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In Arizona, Questions Persist on How to Teach History

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In Arizona, Questions Persist on How to Teach History

In Arizona, Questions Persist on How to Teach History

Photo by Devin Browne

Zinnia Marquez, 15, plays Sor Juana de la Inez, a colonial poet of New Spain, in Maria Chacon's history class. Of the current teaching climate in Arizona, Chacon says, "Teachers in Arizona feel like they're under the gun, constantly being watched."

PHOENIX -- When State Superintendent John Huppenthal banned Tucson’s Mexican American Studies program in June, he said it was because the program – which students can take instead of regular American history -- promoted resentment towards a race of people. “Reviewed materials repeatedly referr[ed] to white people as being oppressors and oppressing the Latino people,” he told reporters.

The Tucson Unified School District is appealing the ban, but Huppenthal’s decision still comes with ramifications for educators across the state, many of whom are now re-evaluating the way they teach history.

Syd Golston is a social studies specialist with the Phoenix Union High School District, and when she looks at the standard American history curriculum, she often feels that something is missing.

“We believe that American history as taught today is less relevant to our many Hispanic students than it should be,” Golston wrote in a federal grant application. “The situation is much like that for African-American students before the 1960s, when black history research began to fill in the deficits.”

The U.S. Department of Education saw her point, and awarded Golston's district the grant last year. The funding, she says, will train teachers in Phoenix to teach history in a way that is more relevant to the district’s majority Latino population – not by creating separate Mexican American studies classes, as in Tucson, but by incorporating more of Arizona’s story into the larger American narrative.

“I really believe there will come a time when the story of this part of the world will be also included and that’s what this grant is all about,” Golston said. “It's about getting the traditional American history that our kids really need -- many of them are the children of immigrants and we are their source of the American story -- along with the story of their ancestors, who lived here too.”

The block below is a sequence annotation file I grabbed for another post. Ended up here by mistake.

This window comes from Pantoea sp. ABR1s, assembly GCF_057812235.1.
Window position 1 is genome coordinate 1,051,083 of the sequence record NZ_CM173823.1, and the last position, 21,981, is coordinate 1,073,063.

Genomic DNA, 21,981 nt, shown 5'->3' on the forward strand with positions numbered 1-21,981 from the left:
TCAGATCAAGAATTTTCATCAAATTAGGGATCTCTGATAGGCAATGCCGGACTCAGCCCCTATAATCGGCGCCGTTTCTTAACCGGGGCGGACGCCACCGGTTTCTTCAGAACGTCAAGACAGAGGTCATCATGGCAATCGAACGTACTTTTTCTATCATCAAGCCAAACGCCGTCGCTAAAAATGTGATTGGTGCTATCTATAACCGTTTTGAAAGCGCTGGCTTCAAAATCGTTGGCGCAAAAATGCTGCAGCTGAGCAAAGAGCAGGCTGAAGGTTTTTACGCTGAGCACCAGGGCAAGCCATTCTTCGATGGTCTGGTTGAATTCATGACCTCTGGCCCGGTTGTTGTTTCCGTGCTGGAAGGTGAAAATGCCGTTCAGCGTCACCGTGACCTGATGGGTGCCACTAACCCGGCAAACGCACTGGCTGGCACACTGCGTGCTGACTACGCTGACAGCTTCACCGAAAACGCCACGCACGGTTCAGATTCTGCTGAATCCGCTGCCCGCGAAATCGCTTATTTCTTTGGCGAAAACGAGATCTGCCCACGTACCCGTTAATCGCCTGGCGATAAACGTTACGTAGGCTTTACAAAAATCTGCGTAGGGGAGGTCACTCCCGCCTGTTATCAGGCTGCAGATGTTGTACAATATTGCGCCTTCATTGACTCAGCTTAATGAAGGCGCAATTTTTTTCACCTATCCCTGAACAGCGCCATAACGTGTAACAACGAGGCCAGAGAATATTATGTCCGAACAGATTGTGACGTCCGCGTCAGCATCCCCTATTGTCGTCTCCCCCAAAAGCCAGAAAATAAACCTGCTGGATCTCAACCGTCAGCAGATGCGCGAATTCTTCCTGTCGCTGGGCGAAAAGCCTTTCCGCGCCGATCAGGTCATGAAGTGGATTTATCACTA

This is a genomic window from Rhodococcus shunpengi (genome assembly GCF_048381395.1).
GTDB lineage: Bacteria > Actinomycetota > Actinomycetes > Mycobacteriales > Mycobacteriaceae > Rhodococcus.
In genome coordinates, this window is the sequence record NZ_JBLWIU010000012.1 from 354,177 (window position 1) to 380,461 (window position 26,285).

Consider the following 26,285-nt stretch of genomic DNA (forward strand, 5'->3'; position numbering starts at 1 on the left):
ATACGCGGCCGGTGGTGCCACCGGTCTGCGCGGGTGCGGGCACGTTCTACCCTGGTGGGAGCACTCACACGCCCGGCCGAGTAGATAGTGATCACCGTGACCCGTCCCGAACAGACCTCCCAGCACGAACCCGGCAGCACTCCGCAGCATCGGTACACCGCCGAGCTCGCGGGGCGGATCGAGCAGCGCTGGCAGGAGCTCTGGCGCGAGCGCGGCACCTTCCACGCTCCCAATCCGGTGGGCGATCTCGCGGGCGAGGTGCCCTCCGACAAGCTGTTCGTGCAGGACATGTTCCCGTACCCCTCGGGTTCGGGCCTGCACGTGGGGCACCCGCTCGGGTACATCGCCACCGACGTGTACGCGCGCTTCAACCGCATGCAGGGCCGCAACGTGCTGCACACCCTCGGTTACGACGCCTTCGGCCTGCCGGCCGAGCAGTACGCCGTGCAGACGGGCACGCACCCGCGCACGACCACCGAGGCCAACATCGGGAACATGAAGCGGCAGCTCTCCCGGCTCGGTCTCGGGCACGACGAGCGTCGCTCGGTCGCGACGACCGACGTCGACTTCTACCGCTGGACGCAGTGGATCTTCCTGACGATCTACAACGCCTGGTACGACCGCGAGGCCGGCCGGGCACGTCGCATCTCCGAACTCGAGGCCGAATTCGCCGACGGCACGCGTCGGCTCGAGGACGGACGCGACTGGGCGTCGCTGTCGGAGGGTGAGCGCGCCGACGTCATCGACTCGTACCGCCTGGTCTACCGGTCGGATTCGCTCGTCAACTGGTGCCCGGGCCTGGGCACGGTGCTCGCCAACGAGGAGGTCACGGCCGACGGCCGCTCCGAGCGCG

Starting this year, when Maria Chacon teaches her students at Central High School about Jamestown, in Virginia, she teaches it in tandem with stories about mission life, in Arizona. A lesson on Ann Bradstreet is also one on Sor Juana Inez de la Cruz – both colonial women poets, one of New England, one of New Spain.

Even though Ann Bradstreet is a much more common character in American history textbooks, almost all of the students in Chacon’s class only recognize Inez de la Cruz. Her face is familiar to them, because it’s on Mexican money.

“It’s a woman,” Chacon tells them. “She’s dressed as a nun.”

“But on the bill…” one student begins, confused. “In Mexico, I always thought she was a dude.”

“Yeah, I thought it was a dude, too,” another student admits.

“No, it’s a woman!” Chacon says. “And she’s awesome.”

Meanwhile, other educators and education activists in Arizona are also looking at standard American history curriculum and finding something very different missing – that of American exceptionalism.

On the very same day that Chacon presented her lesson on colonial feminist poets, parents, school board members, and tea party activists met in Mesa to discuss how to get schools more excited about Constitution Week.

Activist Wes Harris was also there, presenting his plans for a new school he’s starting to be called The Freedom Charter School. He'll be the school's history teacher.

“I’m upset about the way we teach history, because we’re not teaching the history of the U.S. from the vantage point of a proud history,” Harris said. “We’re teaching it as though it were something that was evil and not proper. Did people do things incorrectly in those days? Yes, absolutely they did. Did the majority of people rise up against those inequities and right them? Yes, they did.”

Harris' charter school plans to open in 2013. Around the same time, Chacon hopes to create her own Mexican American studies class in Phoenix -- though as an elective and not as an alternative to American history.

Devin Browne was a reporter for KZJZ's Fronteras Desk.